Coast Guard assures lawmakers MTSA obligations will be met
The U.S. Coast Guard told lawmakers of the House Subcommittee on Coast Guard and Maritime Transportation on Wednesday that it’s on track to meet the vessel and port facility security mandates of the 2002 Maritime Transportation Security Act (MTSA).
About 9,200 vessels and 3,200 facilities have submitted security plans to the Coast Guard to meet the July 1 deadline.
“With only three weeks remaining before the July 1 compliance date, the Coast Guard is wrapping up its efforts to ensure that all security plans appropriately document the required security measures and shifting focus on our task of fully exercising our port state control authority in the conduct of compliance examinations for foreign-flagged vessels to confirm that approved security plans have been fully implemented,” testified Rear Adm. Larry Hereth, director of port security for the Coast Guard, before the subcommittee on June 9.
MTSA is in line with the International Maritime Organization’s International Ship and Port Facility Security (ISPS) code, which also has a July 1 deadline for implementation by the 147 nations of the Safety of Life at Sea (SOLAS) convention.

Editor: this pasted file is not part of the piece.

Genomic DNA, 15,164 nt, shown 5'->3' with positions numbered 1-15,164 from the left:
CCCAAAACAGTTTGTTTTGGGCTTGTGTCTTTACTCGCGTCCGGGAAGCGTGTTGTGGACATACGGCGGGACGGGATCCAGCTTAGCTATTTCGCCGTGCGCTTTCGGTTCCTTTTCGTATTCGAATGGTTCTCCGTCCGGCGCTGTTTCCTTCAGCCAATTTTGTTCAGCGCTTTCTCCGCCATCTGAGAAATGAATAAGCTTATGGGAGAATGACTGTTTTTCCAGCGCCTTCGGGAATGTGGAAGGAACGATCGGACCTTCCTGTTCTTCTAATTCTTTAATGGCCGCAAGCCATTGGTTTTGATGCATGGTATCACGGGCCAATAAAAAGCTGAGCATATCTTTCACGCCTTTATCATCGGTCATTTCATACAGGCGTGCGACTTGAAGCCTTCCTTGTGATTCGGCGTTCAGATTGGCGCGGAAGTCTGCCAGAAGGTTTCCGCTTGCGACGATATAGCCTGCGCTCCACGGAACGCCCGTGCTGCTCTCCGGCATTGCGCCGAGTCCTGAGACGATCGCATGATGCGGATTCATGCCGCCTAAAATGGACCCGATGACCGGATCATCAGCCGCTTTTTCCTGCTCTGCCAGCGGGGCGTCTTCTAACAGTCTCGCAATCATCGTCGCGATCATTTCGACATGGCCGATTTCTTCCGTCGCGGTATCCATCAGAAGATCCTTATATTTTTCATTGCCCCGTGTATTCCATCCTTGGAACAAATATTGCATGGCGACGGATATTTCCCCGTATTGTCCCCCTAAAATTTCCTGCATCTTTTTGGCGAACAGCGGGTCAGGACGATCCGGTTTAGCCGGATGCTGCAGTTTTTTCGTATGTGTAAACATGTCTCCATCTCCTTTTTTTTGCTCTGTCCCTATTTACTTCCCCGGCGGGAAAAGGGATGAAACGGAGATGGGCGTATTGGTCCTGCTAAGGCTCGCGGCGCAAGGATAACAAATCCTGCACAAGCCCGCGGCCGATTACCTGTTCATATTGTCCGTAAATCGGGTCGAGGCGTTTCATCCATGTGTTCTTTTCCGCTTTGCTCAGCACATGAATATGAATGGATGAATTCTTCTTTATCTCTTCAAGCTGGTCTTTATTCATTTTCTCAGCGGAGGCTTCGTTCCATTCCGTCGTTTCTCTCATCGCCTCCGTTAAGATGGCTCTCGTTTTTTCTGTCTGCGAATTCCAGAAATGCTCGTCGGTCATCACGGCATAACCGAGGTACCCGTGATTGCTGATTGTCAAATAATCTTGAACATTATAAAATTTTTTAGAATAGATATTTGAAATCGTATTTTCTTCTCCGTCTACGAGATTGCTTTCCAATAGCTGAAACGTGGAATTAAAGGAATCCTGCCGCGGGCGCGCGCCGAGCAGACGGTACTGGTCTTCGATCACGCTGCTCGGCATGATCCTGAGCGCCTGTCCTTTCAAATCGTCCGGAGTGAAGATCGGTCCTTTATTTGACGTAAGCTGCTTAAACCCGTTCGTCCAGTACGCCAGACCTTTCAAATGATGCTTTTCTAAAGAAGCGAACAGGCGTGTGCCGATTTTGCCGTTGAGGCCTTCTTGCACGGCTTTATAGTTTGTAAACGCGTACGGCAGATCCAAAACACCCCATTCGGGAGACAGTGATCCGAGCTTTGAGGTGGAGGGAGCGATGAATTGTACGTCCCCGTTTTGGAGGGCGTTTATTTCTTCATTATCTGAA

Some lawmakers expressed concern about the reliability of security plans approved by overseas governments. Rep. Bob Filner, D-Calif., ranking member of the House subcommittee, said there’s a need to implement legislation insisting that the Coast Guard verify all security plans, even those developed overseas in line with the ISPS code.
Hereth said his agency is confident in the quality of the security plans under the ISPS code, because it’s largely in line with the goals of MTSA.
“At our most recent meeting with the IMO, held just two weeks ago, the vast majority of nations have reported that they will meet the entry into force date and their ships and port facilities will be acting under approved security plans,” Hereth said.
To ensure that code is upheld, Hereth said the Coast Guard will board every vessel entering the United States at least once after the July 1 deadline. He said that each vessel plan will be run through a Coast Guard risk matrix.
“We’re going to ask the master and crew members lots of questions,” Hereth said. “We’ll be checking in a very aggressive way.”